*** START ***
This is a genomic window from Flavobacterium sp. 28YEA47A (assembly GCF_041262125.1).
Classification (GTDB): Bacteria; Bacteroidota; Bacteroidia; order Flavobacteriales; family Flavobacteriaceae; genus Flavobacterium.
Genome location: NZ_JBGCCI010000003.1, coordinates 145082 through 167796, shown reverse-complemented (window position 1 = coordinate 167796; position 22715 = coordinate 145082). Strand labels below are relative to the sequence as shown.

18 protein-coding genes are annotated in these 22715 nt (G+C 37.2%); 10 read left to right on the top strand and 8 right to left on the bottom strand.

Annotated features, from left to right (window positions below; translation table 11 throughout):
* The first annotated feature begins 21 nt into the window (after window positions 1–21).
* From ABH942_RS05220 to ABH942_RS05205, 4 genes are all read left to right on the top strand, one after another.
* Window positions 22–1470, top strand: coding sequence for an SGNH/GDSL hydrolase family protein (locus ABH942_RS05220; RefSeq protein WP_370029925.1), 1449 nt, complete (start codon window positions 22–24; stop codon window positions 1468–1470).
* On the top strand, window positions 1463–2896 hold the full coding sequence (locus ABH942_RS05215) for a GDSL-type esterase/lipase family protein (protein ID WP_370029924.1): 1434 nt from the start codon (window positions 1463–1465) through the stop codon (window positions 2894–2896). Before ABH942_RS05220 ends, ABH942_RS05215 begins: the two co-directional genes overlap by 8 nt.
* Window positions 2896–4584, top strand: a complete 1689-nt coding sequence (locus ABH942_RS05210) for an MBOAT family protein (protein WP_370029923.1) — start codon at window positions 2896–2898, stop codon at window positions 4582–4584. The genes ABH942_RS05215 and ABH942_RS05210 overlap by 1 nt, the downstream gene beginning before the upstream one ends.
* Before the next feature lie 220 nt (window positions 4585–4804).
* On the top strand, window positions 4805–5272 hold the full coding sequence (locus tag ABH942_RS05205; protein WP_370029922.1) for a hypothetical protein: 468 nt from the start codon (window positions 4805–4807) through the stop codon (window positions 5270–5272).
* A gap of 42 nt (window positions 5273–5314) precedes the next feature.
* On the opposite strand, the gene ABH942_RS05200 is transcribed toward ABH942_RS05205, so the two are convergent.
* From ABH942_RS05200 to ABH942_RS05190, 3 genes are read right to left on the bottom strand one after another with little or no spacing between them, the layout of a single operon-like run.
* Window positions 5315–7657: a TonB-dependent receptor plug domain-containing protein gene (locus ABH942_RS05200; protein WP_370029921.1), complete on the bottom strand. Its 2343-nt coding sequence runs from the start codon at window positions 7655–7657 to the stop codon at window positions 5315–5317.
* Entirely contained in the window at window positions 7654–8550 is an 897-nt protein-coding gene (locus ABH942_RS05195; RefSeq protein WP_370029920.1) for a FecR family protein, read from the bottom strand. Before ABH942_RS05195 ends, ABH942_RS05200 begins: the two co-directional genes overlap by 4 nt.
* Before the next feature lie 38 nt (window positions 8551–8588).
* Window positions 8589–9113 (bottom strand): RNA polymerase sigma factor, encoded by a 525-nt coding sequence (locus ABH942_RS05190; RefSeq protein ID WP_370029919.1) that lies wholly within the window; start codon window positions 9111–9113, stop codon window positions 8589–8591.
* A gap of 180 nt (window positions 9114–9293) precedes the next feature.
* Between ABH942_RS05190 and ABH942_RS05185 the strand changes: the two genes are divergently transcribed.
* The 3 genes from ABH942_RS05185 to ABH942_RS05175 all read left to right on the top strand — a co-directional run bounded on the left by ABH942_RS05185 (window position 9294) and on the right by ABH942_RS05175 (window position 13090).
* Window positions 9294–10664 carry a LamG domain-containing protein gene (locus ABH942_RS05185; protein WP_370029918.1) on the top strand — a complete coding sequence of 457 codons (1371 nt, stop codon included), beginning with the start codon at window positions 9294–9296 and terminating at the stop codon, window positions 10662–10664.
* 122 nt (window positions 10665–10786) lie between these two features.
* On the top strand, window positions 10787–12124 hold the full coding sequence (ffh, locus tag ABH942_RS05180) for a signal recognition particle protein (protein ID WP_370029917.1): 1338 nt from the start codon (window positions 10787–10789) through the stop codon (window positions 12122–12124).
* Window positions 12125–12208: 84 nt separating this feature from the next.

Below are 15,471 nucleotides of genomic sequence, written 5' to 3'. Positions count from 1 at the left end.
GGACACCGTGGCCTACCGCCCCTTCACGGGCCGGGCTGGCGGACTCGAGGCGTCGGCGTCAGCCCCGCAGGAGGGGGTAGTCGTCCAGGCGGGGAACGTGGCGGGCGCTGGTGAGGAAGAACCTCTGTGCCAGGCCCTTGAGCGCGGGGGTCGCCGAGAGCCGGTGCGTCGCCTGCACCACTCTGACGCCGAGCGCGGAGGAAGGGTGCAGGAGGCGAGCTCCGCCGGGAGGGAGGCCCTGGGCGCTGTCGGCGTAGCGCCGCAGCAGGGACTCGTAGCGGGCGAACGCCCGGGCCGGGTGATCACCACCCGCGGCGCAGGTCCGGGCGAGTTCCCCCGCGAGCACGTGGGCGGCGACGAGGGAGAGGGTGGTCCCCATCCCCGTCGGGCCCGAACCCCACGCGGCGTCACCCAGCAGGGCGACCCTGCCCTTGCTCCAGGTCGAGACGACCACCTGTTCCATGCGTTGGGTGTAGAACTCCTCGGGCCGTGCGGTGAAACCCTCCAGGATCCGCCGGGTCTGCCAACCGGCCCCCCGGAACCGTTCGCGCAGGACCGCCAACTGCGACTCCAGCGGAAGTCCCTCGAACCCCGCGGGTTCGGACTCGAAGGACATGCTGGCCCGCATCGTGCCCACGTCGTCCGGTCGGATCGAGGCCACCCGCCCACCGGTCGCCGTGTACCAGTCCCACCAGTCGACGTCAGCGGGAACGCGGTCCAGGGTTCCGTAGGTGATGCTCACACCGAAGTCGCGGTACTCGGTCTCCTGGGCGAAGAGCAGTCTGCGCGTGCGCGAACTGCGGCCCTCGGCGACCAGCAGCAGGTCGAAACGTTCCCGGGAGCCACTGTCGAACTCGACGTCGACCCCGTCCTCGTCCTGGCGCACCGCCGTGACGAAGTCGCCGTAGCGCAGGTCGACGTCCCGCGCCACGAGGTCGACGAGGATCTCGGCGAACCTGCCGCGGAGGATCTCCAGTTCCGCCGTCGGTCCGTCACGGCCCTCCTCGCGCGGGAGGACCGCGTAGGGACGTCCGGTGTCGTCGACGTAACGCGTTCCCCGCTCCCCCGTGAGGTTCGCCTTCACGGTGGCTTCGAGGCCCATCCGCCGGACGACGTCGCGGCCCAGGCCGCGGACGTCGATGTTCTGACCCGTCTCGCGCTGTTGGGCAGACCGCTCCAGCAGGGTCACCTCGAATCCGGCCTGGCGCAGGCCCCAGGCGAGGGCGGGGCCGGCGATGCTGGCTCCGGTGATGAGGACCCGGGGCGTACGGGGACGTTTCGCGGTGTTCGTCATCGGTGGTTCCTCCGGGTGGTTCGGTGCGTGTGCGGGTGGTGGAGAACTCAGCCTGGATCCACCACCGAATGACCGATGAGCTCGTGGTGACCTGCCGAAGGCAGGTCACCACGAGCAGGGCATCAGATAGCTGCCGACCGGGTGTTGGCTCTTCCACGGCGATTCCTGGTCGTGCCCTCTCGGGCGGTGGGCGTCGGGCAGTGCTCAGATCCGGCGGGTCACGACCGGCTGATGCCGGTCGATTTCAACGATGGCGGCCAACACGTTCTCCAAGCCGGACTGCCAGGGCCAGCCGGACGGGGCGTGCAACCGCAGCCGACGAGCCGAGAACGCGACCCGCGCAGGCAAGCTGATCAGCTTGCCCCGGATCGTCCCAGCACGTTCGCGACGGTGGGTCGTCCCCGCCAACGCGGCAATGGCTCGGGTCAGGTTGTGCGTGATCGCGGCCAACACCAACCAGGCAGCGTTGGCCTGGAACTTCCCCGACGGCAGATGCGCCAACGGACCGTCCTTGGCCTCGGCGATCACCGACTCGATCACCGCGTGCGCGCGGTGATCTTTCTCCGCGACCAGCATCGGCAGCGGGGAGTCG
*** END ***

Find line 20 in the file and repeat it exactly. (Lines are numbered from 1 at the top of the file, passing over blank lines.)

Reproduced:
* A gap of 180 nt (window positions 9114–9293) precedes the next feature.